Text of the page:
The Psychology of Spite and the Measurement of Spitefulness.

Psychological Assessment (Impact Factor: 2.99). 02/2014; 26(2). DOI: 10.1037/a0036039
Source: PubMed

ABSTRACT Spite is an understudied construct that has been virtually ignored within the personality, social, and clinical psychology literatures. This study introduces a self-report Spitefulness Scale to assess individual differences in spitefulness. The scale was initially tested on a large sample of 946 college students and cross-validated on a national sample of 297 adults. The scale was internally consistent in both samples. Factor analysis supported a 1-factor solution for the initial pool of 31 items. Item response theory analysis was used to identify the best performing of the original 31 items in the university sample and reduce the scale to 17 items. Tests of measurement invariance indicated that the items functioned similarly across both university and national samples, across both men and women, and across both ethnic majority and minority groups. Men reported higher levels of spitefulness than women, younger people were more spiteful than older people, and ethnic minority members reported higher levels of spitefulness than ethnic majority members. Across both samples, spitefulness was positively associated with aggression, psychopathy, Machiavellianism, narcissism, and guilt-free shame, and negatively correlated with self-esteem, guilt-proneness, agreeableness, and conscientiousness. Ideally, this Spitefulness Scale will be able to predict behavior in both laboratory settings (e.g., ultimatum games, aggression paradigms) and everyday life, contribute to the diagnosis of personality disorders and oppositional defiant disorder, and encourage further study of this neglected, often destructive, trait. (PsycINFO Database Record (c) 2014 APA, all rights reserved).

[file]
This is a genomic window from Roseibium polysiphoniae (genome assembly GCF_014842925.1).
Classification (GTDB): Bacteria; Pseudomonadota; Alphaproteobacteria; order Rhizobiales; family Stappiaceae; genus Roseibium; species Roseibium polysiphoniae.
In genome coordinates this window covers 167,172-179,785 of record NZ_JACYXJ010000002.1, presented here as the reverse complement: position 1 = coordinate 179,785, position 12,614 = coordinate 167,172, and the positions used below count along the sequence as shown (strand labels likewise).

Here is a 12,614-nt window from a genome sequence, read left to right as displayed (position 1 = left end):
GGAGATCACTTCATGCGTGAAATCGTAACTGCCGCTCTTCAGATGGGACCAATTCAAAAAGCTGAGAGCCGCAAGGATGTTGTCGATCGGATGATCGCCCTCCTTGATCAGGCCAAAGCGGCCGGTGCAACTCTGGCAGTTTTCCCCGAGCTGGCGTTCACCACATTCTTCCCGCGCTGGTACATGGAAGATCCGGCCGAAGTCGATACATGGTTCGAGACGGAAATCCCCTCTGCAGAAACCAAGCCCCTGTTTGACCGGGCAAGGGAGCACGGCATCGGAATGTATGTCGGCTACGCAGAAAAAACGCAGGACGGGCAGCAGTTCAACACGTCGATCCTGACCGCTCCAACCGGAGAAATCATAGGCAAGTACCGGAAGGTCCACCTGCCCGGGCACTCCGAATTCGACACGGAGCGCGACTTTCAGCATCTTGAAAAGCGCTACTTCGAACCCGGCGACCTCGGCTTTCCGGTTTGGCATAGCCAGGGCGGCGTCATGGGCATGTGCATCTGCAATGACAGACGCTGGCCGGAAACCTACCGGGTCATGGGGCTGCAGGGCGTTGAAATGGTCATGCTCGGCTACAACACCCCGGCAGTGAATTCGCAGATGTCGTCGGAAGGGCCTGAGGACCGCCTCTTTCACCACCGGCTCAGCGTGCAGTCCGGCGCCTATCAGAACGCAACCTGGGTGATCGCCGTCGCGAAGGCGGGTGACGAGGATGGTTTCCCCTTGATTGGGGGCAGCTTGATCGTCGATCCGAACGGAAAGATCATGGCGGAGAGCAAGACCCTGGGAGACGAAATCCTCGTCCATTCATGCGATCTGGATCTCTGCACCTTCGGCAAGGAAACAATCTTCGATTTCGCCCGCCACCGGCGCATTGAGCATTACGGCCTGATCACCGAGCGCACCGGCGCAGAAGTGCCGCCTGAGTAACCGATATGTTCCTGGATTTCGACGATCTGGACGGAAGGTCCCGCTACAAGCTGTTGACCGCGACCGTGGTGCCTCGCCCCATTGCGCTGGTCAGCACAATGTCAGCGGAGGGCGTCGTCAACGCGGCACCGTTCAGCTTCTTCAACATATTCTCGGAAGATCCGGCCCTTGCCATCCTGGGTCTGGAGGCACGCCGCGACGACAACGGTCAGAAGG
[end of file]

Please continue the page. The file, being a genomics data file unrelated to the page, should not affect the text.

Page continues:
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    ABSTRACT: a b s t r a c t The relationship between spitefulness and an individual's sense of morality or lack thereof has been neglected in studies of personality. It seems probable that individuals with higher levels of spitefulness exhibit fewer moral concerns relative to those with lower levels of spite. To examine associations between spitefulness and moral concerns, 436 community participants completed self-report measures concerning their spitefulness, basic personality dimensions, and moral concerns. Spitefulness was nega-tively associated with individualizing values (i.e., sensitivity to harm and fairness) such that spiteful indi-viduals were less concerned about issues related to avoiding harm or injustice to others when making moral judgments. However, spitefulness was not simply associated with a general reduction in moral concerns as it was not significantly associated with binding values (i.e., concerns about ingroup loyalty, authority, and purity).
    Personality and Individual Differences 01/2015; 77:86-90. · 1.86 Impact Factor


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Jun 1, 2014